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Daily sanitizing routine supports food safety commitment

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Foodborne illness outbreaks can cause great harm to a restaurant’s reputation—and its bottom line. Despite that, sanitation is at the bottom of most people’s lists, according to Austin Publicover, owner of Bulletproof Food Safety, a New York City-based consultancy. “They are more concerned about costs, labor, training, recipe issues, no-show employees, etc., and this gets pushed way down.”

But every time another outbreak makes headlines, that should reinforce the importance of adopting an effective cleaning and sanitizing protocol. Experts offered tips on some strategies for preventing outbreaks:

Kick the bucket. The tried-and-true technique of dipping rags into an open bucket with cleaning solution is a recipe for disaster, experts say. The most obvious hazard is contamination from food particles, other foreign bodies and germs attached to the cleaning cloth finding their way into the solution. But a less-obvious challenge comes from the way cotton, microfiber and other materials react with the solution.

“Quaternary ammonium compound (quat) sanitizing solution is positively charged, and if you put a cotton or microfiber cloth into that solution, those cloths have a negative charge, which means the quat ions bind to the rag,” says Grace Hulett, category manager-foodservice wipers at Georgia-Pacific (GP PRO). “That can deplete the strength of the sanitizer on the cloth anywhere from 50% to 70% in the first half hour.”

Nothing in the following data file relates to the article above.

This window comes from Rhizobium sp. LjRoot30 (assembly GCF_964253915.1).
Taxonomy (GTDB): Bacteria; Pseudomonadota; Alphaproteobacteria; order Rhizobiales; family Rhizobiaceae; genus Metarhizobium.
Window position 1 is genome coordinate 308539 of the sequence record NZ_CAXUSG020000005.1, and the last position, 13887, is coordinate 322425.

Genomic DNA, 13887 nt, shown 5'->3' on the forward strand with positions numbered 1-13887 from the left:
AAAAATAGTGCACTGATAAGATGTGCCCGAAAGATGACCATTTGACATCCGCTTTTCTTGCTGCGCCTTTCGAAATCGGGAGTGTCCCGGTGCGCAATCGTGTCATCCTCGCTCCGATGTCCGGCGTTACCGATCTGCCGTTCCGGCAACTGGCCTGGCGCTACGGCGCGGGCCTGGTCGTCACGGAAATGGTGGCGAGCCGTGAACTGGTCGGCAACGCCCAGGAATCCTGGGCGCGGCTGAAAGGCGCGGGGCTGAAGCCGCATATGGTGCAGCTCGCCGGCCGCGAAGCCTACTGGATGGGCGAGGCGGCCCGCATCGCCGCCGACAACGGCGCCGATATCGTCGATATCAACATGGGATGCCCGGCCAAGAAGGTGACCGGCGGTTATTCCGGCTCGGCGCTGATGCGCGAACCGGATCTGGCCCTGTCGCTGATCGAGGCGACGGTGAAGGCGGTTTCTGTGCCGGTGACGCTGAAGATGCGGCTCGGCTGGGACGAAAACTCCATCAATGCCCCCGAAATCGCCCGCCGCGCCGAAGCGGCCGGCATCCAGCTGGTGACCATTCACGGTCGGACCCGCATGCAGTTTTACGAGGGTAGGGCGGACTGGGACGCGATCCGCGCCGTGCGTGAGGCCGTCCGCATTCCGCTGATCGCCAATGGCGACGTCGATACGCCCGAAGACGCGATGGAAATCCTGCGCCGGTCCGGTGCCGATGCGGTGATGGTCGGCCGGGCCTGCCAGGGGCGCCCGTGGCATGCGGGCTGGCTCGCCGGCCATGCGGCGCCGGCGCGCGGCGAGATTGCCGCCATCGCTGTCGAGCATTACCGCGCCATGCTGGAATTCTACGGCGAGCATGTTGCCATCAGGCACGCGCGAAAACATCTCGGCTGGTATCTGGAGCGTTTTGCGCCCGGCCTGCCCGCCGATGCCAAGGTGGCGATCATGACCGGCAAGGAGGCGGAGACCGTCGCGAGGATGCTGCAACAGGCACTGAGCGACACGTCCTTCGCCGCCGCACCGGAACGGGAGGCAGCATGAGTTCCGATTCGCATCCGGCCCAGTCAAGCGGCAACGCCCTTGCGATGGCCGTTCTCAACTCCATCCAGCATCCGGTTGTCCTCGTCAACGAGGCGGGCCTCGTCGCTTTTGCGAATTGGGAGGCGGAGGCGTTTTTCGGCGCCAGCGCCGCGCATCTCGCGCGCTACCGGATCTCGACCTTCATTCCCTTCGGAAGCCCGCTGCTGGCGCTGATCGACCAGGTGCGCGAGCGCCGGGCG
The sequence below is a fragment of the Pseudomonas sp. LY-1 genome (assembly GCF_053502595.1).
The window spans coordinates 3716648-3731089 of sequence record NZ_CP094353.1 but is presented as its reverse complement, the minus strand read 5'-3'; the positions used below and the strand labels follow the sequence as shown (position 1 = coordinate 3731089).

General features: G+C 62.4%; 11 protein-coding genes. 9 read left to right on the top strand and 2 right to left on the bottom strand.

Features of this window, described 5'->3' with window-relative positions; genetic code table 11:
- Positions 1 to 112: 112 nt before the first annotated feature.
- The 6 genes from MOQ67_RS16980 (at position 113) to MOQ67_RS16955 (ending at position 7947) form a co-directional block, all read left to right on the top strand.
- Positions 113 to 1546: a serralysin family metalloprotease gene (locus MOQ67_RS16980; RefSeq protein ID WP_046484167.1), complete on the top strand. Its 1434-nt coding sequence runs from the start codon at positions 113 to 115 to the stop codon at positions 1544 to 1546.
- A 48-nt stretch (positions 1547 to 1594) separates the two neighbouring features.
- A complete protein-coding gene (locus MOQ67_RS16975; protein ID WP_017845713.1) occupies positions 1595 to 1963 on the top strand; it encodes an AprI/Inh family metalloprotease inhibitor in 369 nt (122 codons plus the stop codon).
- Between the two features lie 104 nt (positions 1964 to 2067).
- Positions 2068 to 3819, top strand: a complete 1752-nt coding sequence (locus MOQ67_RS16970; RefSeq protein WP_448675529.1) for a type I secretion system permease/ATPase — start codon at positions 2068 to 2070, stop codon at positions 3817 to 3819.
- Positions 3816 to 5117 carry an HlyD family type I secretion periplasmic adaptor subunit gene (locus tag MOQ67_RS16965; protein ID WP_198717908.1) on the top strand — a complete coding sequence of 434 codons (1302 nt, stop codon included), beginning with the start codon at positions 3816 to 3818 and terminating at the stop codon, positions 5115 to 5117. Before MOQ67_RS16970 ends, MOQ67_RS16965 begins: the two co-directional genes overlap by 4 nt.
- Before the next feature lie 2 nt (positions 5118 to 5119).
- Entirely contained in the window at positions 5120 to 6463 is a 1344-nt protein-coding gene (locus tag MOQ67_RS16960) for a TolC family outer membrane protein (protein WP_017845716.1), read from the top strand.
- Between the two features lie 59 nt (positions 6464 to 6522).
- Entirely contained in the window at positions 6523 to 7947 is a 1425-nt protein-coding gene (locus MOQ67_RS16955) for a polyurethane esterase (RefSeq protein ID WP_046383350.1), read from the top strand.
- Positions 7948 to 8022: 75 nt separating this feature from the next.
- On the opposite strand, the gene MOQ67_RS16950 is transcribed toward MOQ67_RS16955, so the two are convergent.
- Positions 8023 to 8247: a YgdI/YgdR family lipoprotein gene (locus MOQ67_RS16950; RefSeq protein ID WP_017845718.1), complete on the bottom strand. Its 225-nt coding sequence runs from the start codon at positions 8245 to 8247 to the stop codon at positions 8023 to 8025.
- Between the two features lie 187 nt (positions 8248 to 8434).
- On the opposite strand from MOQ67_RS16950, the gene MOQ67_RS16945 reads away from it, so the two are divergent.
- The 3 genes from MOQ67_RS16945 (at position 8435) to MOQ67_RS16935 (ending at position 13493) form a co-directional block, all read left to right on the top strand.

A closed system that dispenses single-use, quat-compatible wipes soaked in the sanitizer can reduce the risk of cross-contamination. It will also maintain the efficacy of the sanitizer.

Cleaning does not equal sanitizing. Cleaning is just one part of the equation. Sanitizing is the other part. “Many sanitizers are not registered to clean and sanitize at the same time, so you may need to do two steps,” says Eric Reilly, an associate scientist at Georgia-Pacific’s Neenah Technical Center. People often clean superficially and assume that a surface that looks clean is also sanitized. “But you don’t see the microbes,” he adds. He recommends proper training in use of the products and ensuring that “when you wipe down a surface, you wipe down the entire surface—really catch all those spots as well as any corners, nooks and crannies.”

Allowing insufficient time to let the sanitizer work is another common mistake. Many restaurant employees spray disinfectant on a tabletop, for instance, then wipe it down immediately, which doesn’t allow the sanitizing product to do its job. It’s important to follow the manufacturer’s directions to ensure product effectiveness.

Be deliberate. The easy way to mix a sanitizer is to slosh some solution into a bucket of water. The correct way—to ensure the solution is at the proper concentration to be effective—is to measure product and use test strips to make sure it has maintained its strength. “You need to be very diligent and intentional about mixing the product and periodically monitoring it,” Hulett says.

An ounce of prevention helps, too. “There is one big thing that very few operators do: Sanitize all the surfaces and working tools—spatulas, knives, anything involved in food preparation—every four hours. It’s a way to break the chain of bacteria in the back of the house,” says Jay Bandy, president of Atlanta-based Goliath Consulting Group.

Consistency and applying best practices are fundamental to any cleaning and sanitizing program, which may involve staff training, regular testing of your sanitizing solution, and using a closed-system dispenser with quat-compatible wipes. With so much at stake, restaurants can’t afford to compromise their approach to sanitizing.

This post is sponsored by Georgia-Pacific, manufacturer of GP PRO and Dixie® brand solutions

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